I spent my thirtieth birthday with Jeanette Winterson.
She didn’t know it was my thirtieth birthday. I mean– I think she was told it was somebody’s birthday, because she showed up that day with champagne, and a cake from Boulangerie Eric Kayser magically appeared. I was on the inaugural Faber Writer’s Workshop at Shakespeare & Co; in the morning, we worked with Tobias Hill; in the afternoon, Jeanette came in and dazzled pixie dust on us. The workshop happened to coincide with my birthday, and so we celebrated, that October evening, out on the patio in front of the bookstore, across the river from Notre Dame, which obliged us with an hourly carillon of bells to mark the passing time.
Something Jeanette said to us that day stuck with me.
She said she doesn’t much care for literary critics, or academics. Only those who have accomplished a serious work of art, does she trust. Critics, she has written, “ plant more obstacles than they remove” (Art Objects, 191).
So when Scott Esposito, the editor of The Quarterly Conversation, asked me to write an essay on Winterson, I balked. I hemmed, hawed, missed deadlines, etc. I was terrified. Not that she would read it– god no. No risk of that. But I was still afraid that somehow she would know, when next I saw her, that I had written about her and that she would not approve if she happened to read what I wrote. (Classic anxiety of influence: the writer may correct her foremothers but she also craves their approval.)
She said something else that day that stayed with me: “You have to turn up for work.” You can’t wait around to be visited by the Muse– you have to show up for work whether the Muse is there or not.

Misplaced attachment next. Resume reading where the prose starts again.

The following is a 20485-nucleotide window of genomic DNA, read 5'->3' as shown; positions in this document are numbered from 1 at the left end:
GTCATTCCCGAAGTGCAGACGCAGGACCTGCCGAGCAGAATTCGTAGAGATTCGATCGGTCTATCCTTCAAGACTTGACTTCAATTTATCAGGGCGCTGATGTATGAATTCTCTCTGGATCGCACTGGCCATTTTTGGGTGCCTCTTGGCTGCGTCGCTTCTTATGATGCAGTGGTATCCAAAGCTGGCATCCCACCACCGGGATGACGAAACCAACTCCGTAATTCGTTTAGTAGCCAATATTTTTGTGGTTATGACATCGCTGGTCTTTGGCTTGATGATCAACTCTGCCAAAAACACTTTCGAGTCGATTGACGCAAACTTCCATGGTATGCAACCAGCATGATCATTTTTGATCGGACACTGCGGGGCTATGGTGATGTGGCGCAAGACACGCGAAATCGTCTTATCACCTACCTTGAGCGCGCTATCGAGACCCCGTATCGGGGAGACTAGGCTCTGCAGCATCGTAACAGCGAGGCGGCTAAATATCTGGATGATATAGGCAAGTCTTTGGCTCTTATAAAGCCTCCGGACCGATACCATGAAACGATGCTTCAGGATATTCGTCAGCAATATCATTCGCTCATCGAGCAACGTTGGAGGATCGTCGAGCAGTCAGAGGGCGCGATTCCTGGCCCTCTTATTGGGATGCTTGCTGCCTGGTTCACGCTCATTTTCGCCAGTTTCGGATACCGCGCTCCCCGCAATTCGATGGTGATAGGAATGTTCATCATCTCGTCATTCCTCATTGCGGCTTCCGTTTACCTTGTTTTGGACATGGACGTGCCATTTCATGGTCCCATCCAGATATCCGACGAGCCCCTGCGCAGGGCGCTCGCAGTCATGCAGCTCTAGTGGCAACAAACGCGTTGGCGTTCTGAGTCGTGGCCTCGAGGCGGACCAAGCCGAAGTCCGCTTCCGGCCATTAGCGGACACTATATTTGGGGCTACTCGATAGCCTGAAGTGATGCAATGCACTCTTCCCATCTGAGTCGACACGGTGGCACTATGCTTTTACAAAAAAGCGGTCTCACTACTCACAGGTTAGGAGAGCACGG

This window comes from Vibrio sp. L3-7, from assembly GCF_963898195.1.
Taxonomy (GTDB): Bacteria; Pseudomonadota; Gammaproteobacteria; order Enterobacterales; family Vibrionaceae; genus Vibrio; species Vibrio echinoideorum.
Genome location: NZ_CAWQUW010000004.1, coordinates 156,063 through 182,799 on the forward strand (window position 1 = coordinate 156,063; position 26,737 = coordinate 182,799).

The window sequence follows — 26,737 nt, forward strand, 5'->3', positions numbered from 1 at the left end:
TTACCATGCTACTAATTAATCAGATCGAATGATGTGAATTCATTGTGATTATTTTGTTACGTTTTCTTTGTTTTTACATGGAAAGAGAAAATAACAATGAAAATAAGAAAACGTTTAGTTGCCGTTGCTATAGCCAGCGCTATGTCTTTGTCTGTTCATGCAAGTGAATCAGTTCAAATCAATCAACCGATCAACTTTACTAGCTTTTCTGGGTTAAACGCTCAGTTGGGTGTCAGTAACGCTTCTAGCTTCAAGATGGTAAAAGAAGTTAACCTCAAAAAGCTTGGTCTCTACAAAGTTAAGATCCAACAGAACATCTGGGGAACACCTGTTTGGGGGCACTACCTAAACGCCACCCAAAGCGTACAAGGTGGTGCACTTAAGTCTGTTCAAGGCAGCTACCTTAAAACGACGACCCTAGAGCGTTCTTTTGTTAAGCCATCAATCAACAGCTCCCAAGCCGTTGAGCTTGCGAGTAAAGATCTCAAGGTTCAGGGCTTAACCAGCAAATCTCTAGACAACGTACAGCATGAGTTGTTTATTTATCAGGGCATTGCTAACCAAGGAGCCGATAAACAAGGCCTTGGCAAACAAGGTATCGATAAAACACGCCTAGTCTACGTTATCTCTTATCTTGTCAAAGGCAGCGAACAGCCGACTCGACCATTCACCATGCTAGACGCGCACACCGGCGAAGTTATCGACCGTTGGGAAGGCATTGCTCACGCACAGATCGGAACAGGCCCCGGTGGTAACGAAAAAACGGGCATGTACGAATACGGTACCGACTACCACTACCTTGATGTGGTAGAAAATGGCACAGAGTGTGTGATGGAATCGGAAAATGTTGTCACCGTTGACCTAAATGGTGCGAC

Winterson shows up for work and she creates new worlds.
The literary critic shows up for work and mediates those worlds.
You want to look at it up close, to appreciate each delicate meeting of gears: the balance wheel, the pivot, the click. You want to tell what you saw. You’re not studying it to learn how to make a watch. You’re not a watchmaker. The point is to be able to point to that watch and say– look what a wonderful watch that is. It is of a quality you don’t find every day. You ought to try it on.
Winterson’s work seems absolutely to beg for a literary critic to come along and work on it, and maybe that’s why she’s so mistrustful of us. She doesn't think of literature as something that should be taken apart. It would be like unweaving a tapestry: “The fabric of a book is more than its material; it is the weave of the words” (AO 174):
It is redundant to try to analyze a poem, or a piece of fiction that undertakes poetic principles, by separating out the parts, meaning on one side, words on the other. When a thing is perfectly made it has no fastenings or seams. It will not come apart in your hands. What you do manage to pull to pieces is a construct of your own. (AO 171)
Exactly. What a challenge. Watches or tapestries?
If I may, the work may look like a tapestry to its writer, but a critic knows it’s a watch. And with all due respect, I want to take hers apart. I put it off long enough, and now here I am. Turning up for work.
You can read what I came up with here.